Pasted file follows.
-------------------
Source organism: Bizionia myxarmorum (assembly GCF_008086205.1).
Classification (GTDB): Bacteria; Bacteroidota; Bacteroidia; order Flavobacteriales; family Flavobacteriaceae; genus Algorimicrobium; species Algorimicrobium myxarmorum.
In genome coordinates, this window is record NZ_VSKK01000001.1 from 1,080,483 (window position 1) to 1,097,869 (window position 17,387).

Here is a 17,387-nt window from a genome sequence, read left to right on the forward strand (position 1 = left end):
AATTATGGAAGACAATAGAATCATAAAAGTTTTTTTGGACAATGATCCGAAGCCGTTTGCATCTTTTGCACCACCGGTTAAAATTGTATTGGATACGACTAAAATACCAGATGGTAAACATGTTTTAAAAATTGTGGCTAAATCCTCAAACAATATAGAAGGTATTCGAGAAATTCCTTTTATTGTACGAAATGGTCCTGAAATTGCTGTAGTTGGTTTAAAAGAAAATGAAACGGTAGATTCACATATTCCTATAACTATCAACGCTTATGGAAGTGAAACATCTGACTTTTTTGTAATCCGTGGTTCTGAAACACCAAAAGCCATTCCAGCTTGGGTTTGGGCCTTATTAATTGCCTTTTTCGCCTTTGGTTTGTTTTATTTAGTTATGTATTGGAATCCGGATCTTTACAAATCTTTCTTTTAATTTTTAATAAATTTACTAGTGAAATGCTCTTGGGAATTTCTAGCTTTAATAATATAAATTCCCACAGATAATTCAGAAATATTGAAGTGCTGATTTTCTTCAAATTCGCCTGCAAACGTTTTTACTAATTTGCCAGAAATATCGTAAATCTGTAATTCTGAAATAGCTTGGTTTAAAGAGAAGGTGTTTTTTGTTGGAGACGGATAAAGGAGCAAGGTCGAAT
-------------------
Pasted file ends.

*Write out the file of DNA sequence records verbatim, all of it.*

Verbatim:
Source organism: Bizionia myxarmorum (assembly GCF_008086205.1).
Classification (GTDB): Bacteria; Bacteroidota; Bacteroidia; order Flavobacteriales; family Flavobacteriaceae; genus Algorimicrobium; species Algorimicrobium myxarmorum.
In genome coordinates, this window is record NZ_VSKK01000001.1 from 1,080,483 (window position 1) to 1,097,869 (window position 17,387).

Here is a 17,387-nt window from a genome sequence, read left to right on the forward strand (position 1 = left end):
AATTATGGAAGACAATAGAATCATAAAAGTTTTTTTGGACAATGATCCGAAGCCGTTTGCATCTTTTGCACCACCGGTTAAAATTGTATTGGATACGACTAAAATACCAGATGGTAAACATGTTTTAAAAATTGTGGCTAAATCCTCAAACAATATAGAAGGTATTCGAGAAATTCCTTTTATTGTACGAAATGGTCCTGAAATTGCTGTAGTTGGTTTAAAAGAAAATGAAACGGTAGATTCACATATTCCTATAACTATCAACGCTTATGGAAGTGAAACATCTGACTTTTTTGTAATCCGTGGTTCTGAAACACCAAAAGCCATTCCAGCTTGGGTTTGGGCCTTATTAATTGCCTTTTTCGCCTTTGGTTTGTTTTATTTAGTTATGTATTGGAATCCGGATCTTTACAAATCTTTCTTTTAATTTTTAATAAATTTACTAGTGAAATGCTCTTGGGAATTTCTAGCTTTAATAATATAAATTCCCACAGATAATTCAGAAATATTGAAGTGCTGATTTTCTTCAAATTCGCCTGCAAACGTTTTTACTAATTTGCCAGAAATATCGTAAATCTGTAATTCTGAAATAGCTTGGTTTAAAGAGAAGGTGTTTTTTGTTGGAGACGGATAAAGGAGCAAGGTCGAAT